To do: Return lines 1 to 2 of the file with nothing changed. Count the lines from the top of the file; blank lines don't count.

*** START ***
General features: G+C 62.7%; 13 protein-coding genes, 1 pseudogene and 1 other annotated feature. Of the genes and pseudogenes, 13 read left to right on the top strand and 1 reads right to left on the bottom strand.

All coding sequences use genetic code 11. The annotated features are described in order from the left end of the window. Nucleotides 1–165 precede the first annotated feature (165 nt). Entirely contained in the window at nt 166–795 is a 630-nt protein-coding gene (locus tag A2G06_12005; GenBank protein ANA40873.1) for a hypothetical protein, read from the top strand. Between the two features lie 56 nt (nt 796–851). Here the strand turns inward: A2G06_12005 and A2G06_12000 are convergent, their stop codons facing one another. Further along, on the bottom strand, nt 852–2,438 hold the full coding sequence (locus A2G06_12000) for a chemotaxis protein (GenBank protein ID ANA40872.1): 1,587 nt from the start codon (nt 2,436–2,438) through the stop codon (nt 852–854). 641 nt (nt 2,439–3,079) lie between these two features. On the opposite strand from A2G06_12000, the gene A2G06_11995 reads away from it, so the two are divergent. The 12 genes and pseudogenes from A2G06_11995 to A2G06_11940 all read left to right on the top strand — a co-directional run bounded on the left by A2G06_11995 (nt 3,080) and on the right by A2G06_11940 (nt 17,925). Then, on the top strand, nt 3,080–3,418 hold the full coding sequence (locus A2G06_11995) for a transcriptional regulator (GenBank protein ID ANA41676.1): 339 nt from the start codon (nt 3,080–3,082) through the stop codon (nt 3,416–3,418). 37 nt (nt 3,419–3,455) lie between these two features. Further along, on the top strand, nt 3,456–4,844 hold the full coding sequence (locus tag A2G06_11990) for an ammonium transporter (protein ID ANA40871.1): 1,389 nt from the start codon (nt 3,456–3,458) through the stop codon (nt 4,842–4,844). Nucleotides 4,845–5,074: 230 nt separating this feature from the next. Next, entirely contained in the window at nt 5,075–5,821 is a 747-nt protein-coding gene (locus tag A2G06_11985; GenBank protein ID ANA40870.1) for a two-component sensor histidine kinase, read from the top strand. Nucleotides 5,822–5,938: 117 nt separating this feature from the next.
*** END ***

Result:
General features: G+C 62.7%; 13 protein-coding genes, 1 pseudogene and 1 other annotated feature. Of the genes and pseudogenes, 13 read left to right on the top strand and 1 reads right to left on the bottom strand.

All coding sequences use genetic code 11. The annotated features are described in order from the left end of the window. Nucleotides 1–165 precede the first annotated feature (165 nt). Entirely contained in the window at nt 166–795 is a 630-nt protein-coding gene (locus tag A2G06_12005; GenBank protein ANA40873.1) for a hypothetical protein, read from the top strand. Between the two features lie 56 nt (nt 796–851). Here the strand turns inward: A2G06_12005 and A2G06_12000 are convergent, their stop codons facing one another. Further along, on the bottom strand, nt 852–2,438 hold the full coding sequence (locus A2G06_12000) for a chemotaxis protein (GenBank protein ID ANA40872.1): 1,587 nt from the start codon (nt 2,436–2,438) through the stop codon (nt 852–854). 641 nt (nt 2,439–3,079) lie between these two features. On the opposite strand from A2G06_12000, the gene A2G06_11995 reads away from it, so the two are divergent. The 12 genes and pseudogenes from A2G06_11995 to A2G06_11940 all read left to right on the top strand — a co-directional run bounded on the left by A2G06_11995 (nt 3,080) and on the right by A2G06_11940 (nt 17,925). Then, on the top strand, nt 3,080–3,418 hold the full coding sequence (locus A2G06_11995) for a transcriptional regulator (GenBank protein ID ANA41676.1): 339 nt from the start codon (nt 3,080–3,082) through the stop codon (nt 3,416–3,418). 37 nt (nt 3,419–3,455) lie between these two features. Further along, on the top strand, nt 3,456–4,844 hold the full coding sequence (locus tag A2G06_11990) for an ammonium transporter (protein ID ANA40871.1): 1,389 nt from the start codon (nt 3,456–3,458) through the stop codon (nt 4,842–4,844). Nucleotides 4,845–5,074: 230 nt separating this feature from the next. Next, entirely contained in the window at nt 5,075–5,821 is a 747-nt protein-coding gene (locus tag A2G06_11985; GenBank protein ID ANA40870.1) for a two-component sensor histidine kinase, read from the top strand. Nucleotides 5,822–5,938: 117 nt separating this feature from the next.